Robert, a resident of Houston, Texas, said, "we need more guns, more people carrying guns, more laws with people carrying guns. At least somebody that has some self-defense [capability]... [then] he wouldn't have shot 12 people."
     
    Others, such as California resident Nicole Luna, say that some of the violence could be prevented with better mental health care, and that in many instances of gun violence the perpetrators are mentally unwell.

    "A lot of these people need help and they are just not getting the necessary treatment, and they act violently this way, and it is awful and I feel like we could have done something a lot sooner to stop all this and have more... mental health awareness," said Luna.

    However, mentally ill or not, those affected by shootings won't have much sympathy for the perpetrators.

    Debra Fine was shot five times in a shooting in Santa Monica and said, "there's so many people that ask what are these gunmen thinking.  And I have to tell you: I looked into his eyes within 15-20 feet and there was no human being inside - nothing.  So he wasn’t thinking anything at that point, he was just on terminating mode and there was no soul, there was no human."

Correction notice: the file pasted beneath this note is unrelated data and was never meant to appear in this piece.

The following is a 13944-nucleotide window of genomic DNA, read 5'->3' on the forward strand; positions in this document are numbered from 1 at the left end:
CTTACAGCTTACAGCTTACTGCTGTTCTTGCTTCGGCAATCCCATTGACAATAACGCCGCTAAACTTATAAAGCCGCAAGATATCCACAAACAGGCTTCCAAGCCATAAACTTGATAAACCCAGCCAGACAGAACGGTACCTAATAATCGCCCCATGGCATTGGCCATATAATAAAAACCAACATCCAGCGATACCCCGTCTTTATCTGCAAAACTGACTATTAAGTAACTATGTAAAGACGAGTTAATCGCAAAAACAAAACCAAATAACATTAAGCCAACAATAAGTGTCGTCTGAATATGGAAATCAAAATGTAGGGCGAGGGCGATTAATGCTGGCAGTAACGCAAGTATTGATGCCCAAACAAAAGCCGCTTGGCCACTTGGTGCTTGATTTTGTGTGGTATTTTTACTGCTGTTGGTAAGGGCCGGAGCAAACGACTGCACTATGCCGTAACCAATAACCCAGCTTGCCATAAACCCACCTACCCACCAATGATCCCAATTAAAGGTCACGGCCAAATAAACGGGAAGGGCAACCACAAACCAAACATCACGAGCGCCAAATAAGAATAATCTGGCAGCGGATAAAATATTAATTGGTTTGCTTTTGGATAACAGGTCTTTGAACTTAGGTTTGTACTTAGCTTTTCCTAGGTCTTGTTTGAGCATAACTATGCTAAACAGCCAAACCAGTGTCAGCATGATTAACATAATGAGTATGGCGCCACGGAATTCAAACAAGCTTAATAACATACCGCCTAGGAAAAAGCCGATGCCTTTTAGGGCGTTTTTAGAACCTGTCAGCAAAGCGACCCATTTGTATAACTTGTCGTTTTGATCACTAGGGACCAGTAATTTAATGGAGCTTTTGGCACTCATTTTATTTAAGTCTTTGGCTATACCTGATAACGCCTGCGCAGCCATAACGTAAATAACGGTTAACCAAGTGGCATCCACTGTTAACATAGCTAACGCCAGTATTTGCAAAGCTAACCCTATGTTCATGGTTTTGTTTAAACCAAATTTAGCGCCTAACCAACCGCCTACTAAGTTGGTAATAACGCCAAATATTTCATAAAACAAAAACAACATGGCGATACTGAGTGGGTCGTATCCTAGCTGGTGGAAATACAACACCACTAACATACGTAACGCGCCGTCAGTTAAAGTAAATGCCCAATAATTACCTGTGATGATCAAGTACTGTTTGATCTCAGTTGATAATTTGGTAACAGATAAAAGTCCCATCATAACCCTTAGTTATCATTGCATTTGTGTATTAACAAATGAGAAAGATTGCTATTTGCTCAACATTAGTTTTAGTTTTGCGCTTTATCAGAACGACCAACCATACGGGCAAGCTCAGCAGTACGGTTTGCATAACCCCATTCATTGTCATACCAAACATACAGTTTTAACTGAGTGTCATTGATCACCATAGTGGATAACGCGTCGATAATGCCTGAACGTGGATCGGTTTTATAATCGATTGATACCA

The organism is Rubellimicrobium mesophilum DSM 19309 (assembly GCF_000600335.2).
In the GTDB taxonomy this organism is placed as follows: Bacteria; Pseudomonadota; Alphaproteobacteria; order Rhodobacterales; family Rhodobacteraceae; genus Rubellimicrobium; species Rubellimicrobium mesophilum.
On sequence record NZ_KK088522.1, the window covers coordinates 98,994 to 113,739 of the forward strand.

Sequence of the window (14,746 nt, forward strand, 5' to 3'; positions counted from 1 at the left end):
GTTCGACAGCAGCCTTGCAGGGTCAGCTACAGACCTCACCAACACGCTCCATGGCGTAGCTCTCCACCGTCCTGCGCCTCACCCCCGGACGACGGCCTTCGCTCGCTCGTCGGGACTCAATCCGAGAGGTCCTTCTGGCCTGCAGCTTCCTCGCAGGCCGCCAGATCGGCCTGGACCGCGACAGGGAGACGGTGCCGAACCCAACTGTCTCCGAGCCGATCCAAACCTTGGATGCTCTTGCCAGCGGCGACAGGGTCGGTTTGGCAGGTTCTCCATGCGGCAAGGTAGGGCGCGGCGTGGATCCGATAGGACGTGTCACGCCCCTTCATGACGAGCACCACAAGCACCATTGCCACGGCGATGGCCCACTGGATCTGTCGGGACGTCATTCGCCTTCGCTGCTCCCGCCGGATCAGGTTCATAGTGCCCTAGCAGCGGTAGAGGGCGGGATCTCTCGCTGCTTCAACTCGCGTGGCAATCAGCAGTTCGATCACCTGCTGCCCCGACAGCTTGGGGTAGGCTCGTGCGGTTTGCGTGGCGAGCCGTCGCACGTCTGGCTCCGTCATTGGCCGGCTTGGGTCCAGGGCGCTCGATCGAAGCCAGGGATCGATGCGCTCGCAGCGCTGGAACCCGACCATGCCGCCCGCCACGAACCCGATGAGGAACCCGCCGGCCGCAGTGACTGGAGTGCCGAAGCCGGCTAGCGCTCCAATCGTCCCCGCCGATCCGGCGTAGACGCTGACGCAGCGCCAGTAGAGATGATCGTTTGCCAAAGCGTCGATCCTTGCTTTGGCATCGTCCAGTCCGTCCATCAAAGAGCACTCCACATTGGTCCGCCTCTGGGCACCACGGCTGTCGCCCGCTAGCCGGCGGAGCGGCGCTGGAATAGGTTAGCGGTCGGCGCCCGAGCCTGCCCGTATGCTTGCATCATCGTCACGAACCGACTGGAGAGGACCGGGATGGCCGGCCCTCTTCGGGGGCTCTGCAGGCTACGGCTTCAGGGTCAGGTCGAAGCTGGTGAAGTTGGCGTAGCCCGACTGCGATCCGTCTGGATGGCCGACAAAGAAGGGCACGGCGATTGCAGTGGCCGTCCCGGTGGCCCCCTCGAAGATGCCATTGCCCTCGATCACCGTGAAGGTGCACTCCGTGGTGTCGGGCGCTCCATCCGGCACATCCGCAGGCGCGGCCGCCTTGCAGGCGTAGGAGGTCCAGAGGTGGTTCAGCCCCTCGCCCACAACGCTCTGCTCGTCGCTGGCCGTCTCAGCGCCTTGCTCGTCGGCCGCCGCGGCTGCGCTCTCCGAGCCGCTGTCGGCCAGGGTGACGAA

Recent massive shooting sprees show that weapons capable of killing many people in a short time often get into the hands of mentally unstable people. Americans say something should be done to prevent this, but a solution acceptable to all remains elusive.

    You May Like

    Video Russia's Expat Community Shrinking

    Russia's troubled economy, tensions with West have led hundreds of thousands of foreigners to leave for better opportunities

    Accelerating the Push Against Islamic State: What Will Work?

    Experts stress need to step up military action, address root causes of Muslims' disaffection, counter IS social media messages in a massive way

    Experts: N. Korean Abductions Sought to Halt Brain Drain

    Pyongyang abducted about 3,800 South Koreans and more than a dozen Japanese nationals in late 1970s

    Featured Videos